Budgeting for pasture profitability & resilience

Cost-conscious dairy farmers finalising their budgets can tackle the low payout on two fronts – reining in operating expenses while spending wisely to protect and maintain their profit base. This is especially important in the South Island, where poor pastures left as they are act as a financial handbrake. 


“We know budgets are tight on dairy farms this year. The answer lies in tackling the low payout on two fronts – reducing operating expenses while investing in the right things to dilute costs/kg milksolids and stay profitable,” says pasture systems specialist Graham Kerr, Agriseeds.


Graham says recent comments from leading dairy scientist John Roche reinforce the importance of strategic budget decisions for the year ahead, particularly in terms of pasture renewal, which is his area of expertise.   


“John pointed out that because of rising feed costs, the average New Zealand dairy farmer is milking 100 more cows than six years ago, yet making no more money. This in turn has eroded our competitive advantage and undermined farmers’ resilience.


“It doesn’t matter what system your farm is, it’s been shown time and again the amount of pasture eaten per ha is a key driver for profitability. Profitability leads to resilience, and resilience is the key to continued prosperity in the face of highly volatile world markets.”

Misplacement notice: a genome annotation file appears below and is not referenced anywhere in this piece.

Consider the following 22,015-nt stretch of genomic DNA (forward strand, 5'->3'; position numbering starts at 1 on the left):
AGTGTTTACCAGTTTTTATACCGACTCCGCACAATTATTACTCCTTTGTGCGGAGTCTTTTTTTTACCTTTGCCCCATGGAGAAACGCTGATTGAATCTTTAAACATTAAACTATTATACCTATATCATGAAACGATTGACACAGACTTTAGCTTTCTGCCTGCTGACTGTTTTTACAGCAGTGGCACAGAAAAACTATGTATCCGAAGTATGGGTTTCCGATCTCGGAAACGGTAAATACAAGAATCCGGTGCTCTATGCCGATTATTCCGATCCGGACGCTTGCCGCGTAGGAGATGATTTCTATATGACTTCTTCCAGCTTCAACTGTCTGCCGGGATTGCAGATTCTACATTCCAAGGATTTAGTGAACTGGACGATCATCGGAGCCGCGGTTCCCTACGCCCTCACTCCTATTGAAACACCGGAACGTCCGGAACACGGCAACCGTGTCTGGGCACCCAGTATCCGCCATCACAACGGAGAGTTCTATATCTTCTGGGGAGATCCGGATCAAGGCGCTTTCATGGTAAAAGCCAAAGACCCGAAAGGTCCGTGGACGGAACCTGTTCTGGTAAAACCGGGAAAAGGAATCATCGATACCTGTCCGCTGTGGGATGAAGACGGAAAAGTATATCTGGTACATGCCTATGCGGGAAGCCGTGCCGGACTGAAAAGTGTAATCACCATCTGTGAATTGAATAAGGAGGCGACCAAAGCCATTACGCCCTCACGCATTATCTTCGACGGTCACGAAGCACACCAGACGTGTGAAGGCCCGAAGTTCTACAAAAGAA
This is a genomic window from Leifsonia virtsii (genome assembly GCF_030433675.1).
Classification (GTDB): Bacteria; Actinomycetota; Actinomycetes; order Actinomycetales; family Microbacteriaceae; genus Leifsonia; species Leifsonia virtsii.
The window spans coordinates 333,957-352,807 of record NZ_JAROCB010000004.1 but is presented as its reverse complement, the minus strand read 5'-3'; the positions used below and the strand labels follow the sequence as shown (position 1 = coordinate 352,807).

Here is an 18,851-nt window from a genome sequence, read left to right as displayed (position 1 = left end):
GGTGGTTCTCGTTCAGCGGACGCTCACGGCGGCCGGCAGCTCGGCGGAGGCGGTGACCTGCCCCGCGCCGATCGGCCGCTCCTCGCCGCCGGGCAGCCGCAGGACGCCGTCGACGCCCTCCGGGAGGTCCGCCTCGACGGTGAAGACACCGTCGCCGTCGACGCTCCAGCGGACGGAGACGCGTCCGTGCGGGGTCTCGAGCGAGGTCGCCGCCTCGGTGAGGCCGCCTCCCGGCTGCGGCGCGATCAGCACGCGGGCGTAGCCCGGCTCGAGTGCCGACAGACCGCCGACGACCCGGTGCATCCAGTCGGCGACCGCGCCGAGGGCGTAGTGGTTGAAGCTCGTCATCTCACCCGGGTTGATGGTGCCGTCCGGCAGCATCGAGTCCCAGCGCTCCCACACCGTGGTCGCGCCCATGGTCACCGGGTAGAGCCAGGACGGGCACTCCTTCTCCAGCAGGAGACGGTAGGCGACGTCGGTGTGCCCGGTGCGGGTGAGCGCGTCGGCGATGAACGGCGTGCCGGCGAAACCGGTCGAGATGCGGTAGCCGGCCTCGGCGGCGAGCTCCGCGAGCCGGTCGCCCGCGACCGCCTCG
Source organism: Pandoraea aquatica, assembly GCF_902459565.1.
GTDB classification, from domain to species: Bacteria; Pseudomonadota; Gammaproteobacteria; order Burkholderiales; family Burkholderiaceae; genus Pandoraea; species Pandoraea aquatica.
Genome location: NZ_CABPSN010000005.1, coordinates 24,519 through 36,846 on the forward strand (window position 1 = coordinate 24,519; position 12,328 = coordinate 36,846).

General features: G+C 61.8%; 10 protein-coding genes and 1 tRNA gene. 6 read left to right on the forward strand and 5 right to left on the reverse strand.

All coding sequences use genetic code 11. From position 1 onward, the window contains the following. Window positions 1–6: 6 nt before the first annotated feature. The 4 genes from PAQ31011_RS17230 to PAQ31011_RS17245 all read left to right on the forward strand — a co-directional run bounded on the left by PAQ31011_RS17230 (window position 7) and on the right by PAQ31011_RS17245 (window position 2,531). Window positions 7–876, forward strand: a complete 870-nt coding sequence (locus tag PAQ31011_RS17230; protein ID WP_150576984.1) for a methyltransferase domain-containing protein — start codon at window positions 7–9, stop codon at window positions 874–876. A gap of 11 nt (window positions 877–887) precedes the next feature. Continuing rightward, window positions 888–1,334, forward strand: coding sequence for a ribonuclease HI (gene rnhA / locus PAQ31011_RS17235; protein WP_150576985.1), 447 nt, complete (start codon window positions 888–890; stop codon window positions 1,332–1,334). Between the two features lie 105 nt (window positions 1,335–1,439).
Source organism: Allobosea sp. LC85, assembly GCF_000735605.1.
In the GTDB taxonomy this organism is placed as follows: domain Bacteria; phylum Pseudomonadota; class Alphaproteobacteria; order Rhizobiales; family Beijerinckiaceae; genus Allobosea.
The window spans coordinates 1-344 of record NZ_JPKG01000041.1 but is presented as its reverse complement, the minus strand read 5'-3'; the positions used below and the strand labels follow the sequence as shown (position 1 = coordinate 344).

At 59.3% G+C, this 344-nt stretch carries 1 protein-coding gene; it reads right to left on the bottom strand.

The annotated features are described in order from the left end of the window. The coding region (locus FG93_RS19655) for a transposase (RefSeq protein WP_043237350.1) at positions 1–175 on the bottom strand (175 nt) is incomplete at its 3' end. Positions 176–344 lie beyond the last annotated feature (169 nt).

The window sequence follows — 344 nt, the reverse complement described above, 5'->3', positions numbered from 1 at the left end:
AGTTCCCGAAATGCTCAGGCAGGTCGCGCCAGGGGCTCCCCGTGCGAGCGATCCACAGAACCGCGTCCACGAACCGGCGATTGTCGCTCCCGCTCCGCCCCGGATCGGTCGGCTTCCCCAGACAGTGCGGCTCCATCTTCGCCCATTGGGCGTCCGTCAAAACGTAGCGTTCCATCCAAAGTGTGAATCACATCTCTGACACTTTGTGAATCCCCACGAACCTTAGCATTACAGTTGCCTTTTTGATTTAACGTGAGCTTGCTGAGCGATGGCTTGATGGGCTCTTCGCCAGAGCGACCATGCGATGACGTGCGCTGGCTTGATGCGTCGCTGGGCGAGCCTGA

Under-performing pastures left as they are act as a financial handbrake, he says.


“This is particularly so in the South Island where pasture renewal was well back in spring 2014/15, largely because of difficult seasonal conditions.


“So in the coming spring we are in ‘catch up’ mode with renewal. The danger we see is farmers not investing in the right amount of renewal for their business, then getting caught out with declining DM growth and facing an unpalatable choice – reduced MS/ha, or having to spend more on imported supplement to maintain production. Neither of which is as profitable.”


Spending $1000 for 3-4 t of PKE that is fed once then gone cannot financially compare with spending the same $1000 to renew a hectare of poor pasture.


“That pasture can be grazed again and again, typically providing 10-20 t DM over the coming years, which means extra feed for around 5-10c/kg DM - provided you do it right.”


That means budgeting for a good job, not a cheap job, and following some key steps (see table).


“The challenge I put out there to farmers while finalising budgets for 2015/16 is: how much more profitable would they be if they could renew an extra paddock or two to grow 20-30% more high ME pasture than they are now?”